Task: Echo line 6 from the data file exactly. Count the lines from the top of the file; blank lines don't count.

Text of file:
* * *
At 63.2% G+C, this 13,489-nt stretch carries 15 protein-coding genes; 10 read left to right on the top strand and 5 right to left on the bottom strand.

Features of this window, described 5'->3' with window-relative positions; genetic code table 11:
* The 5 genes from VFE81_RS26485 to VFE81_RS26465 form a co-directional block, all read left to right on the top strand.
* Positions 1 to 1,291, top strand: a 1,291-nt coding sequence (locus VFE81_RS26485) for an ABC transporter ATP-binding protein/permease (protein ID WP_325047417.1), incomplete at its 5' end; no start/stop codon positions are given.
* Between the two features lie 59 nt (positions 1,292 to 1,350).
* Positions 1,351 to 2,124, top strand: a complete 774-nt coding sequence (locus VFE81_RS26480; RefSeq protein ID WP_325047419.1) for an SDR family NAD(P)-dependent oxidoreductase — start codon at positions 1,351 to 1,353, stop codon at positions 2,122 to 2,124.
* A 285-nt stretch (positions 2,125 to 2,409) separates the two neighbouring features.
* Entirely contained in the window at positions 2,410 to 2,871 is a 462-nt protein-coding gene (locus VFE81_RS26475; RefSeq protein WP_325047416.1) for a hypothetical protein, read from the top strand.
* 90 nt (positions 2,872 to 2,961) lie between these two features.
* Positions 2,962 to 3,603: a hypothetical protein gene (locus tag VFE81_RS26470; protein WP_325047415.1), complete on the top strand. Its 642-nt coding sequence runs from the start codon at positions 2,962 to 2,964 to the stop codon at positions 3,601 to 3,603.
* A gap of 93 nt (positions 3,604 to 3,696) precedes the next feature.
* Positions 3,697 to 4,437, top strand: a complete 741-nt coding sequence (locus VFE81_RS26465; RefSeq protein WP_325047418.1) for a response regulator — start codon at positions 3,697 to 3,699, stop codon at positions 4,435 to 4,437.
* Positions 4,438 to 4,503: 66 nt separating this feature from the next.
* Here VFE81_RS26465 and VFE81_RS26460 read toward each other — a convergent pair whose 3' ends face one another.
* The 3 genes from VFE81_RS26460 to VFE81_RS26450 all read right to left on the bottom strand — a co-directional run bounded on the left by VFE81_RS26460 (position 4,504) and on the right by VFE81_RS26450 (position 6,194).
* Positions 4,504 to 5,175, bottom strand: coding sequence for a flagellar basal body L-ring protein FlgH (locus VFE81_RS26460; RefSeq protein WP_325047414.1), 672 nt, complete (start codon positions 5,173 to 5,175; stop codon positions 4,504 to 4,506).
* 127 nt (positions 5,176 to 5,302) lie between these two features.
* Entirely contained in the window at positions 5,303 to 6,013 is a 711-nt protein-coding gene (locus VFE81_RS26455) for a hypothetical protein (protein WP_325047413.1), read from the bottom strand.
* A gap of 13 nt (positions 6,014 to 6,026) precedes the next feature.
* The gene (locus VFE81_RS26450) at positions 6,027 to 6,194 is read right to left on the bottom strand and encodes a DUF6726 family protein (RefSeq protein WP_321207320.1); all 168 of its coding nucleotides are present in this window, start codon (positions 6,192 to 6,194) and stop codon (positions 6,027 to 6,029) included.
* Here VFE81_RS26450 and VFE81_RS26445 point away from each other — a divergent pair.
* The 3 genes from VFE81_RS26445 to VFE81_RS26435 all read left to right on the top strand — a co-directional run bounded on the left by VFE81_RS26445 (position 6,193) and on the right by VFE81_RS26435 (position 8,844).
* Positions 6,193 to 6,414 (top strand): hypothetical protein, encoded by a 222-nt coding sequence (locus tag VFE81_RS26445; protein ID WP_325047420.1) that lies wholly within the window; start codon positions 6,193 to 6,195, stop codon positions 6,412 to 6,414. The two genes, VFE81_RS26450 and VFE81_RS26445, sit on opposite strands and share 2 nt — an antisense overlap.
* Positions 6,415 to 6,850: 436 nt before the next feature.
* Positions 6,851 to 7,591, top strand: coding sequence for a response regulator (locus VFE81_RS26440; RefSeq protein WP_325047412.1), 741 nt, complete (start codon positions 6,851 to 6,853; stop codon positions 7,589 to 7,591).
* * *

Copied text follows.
* Positions 1,351 to 2,124, top strand: a complete 774-nt coding sequence (locus VFE81_RS26480; RefSeq protein ID WP_325047419.1) for an SDR family NAD(P)-dependent oxidoreductase — start codon at positions 1,351 to 1,353, stop codon at positions 2,122 to 2,124.